We also meet Dr. Solomon Huebner, Wharton’s charismatic “father of insurance education.” Huebner brought the tools of economics and human capital valuation to the life insurance industry, providing discipline and respect to a disparaged industry. His key discovery relates to human life value—the present value of wages, salary and income someone earns over a working life, which can and should be insured in the same way property is insured; this allowed life insurance to become an important financial planning tool. He even demonstrated how to calculate the present value of a life insurance policy.
Prof. Milevsky introduces us to Irving Fisher (who provided the foundation for life-cycle finance), to Paul Samuelson (who recognized that a longer time horizon doesn’t diversify risk away and scolded a young Prof. Milevsky for publishing a paper claiming otherwise, inspiring him to do better) and, finally, to the Soviet mathematical prodigy Andrei Nikolaevich Kolmogorov. Kolmogorov advanced many fields, but Prof. Milevsky focuses upon an algorithm that can be used to provide a one-number summary that quantifies the sustainability of a retirement plan.
As told by Prof. Milevsky, the stories of these seven men and the equations supporting their work are interesting and fun. He even concludes with a poem about the stories and individuals in the book written by his 11 year-old daughter. But they are much more than entertaining.
Bear Stearns won a famous 2002 litigation involving former Fed Governor and Bear Chief Economist Wayne Angell over advice he and the firm gave to a client (colorfully) named Count Henryk de Kwiatkowski after the Count lost hundreds of millions of dollars following that advice. The jury awarded a huge verdict to the Count but the appellate court reversed, holding that brokers cannot be liable for honest opinions that turn out to be wrong when providing advice on non-discretionary accounts.
What is significant for our purposes was a line of testimony offered at trial by then-Bear CEO Jimmy Cayne. Cayne apparently thought that Bear could be in trouble so he took a creative and disarmingly honest position given how aggressive Bear was in promoting Angell’s alleged expertise. Cayne brazenly asserted that Angell was merely an “entertainer” whose advice should never give rise to liability.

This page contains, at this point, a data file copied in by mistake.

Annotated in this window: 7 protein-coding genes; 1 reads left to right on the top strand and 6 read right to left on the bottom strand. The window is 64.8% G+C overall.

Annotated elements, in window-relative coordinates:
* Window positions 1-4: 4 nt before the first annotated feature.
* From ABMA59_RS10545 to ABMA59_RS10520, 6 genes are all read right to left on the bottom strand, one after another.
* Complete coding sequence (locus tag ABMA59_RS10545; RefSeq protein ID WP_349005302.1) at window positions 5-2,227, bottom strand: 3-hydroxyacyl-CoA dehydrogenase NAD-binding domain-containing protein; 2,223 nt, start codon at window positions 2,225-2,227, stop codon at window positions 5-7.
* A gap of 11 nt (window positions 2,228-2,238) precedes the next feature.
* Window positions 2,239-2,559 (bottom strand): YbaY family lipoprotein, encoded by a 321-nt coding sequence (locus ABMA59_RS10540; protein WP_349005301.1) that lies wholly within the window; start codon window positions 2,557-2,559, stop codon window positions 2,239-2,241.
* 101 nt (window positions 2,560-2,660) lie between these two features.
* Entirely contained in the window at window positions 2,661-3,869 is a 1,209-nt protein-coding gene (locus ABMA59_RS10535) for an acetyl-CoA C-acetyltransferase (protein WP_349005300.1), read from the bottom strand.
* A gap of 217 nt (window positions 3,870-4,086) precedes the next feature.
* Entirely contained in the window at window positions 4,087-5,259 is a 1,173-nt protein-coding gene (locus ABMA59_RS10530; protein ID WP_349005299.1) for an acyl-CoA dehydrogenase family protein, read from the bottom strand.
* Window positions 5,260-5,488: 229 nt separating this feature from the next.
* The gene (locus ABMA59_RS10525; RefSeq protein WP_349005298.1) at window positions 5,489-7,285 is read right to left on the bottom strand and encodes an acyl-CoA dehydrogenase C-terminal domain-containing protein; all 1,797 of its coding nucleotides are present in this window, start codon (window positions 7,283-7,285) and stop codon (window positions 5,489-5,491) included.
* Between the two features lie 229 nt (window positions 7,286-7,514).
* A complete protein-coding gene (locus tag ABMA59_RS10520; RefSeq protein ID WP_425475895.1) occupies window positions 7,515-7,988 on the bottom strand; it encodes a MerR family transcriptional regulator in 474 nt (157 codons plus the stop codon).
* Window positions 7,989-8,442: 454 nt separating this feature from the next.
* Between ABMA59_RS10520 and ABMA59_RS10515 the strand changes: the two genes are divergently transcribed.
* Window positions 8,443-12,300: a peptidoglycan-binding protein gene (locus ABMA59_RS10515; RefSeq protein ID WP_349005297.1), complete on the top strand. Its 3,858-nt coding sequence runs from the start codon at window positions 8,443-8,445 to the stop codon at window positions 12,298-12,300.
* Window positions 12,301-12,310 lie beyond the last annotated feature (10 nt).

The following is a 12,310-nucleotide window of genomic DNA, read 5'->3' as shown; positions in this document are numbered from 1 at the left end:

Economists are right only 35-40% of the time, Cayne testified. “They don’t really have a good record as far as predicting the future,” he said. “I think that it is entertainment, but he probably doesn’t think it is” (and I doubt that the Count was much amused). “I don’t know how he spends most of his time,” asserted Cayne. “He travels a lot and visits people and has lunches and dinners and he is an entertainer.”
In an odd sense, Cayne was precisely if hypocritically correct in that instance. There is nothing wrong with using or being assisted by a good story. But stories aren’t facts and should never be treated and relied upon as such, entertaining as they often are.
Happily for us, Prof. Milevsky uses good, entertaining stories—designed to lead to good conversations—to provide practical (and accurate!) building blocks to help us think carefully and critically about life, money and retirement. In this telling, the equations, the data and the stories all align to provide the critical foundation necessary for important decisions to be made about retirement income planning and the future. I highly encourage you to read The 7 Most Important Equations for Your Retirement.
Bob Seawright is chief investment and information officer for Madison Avenue Securities in San Diego.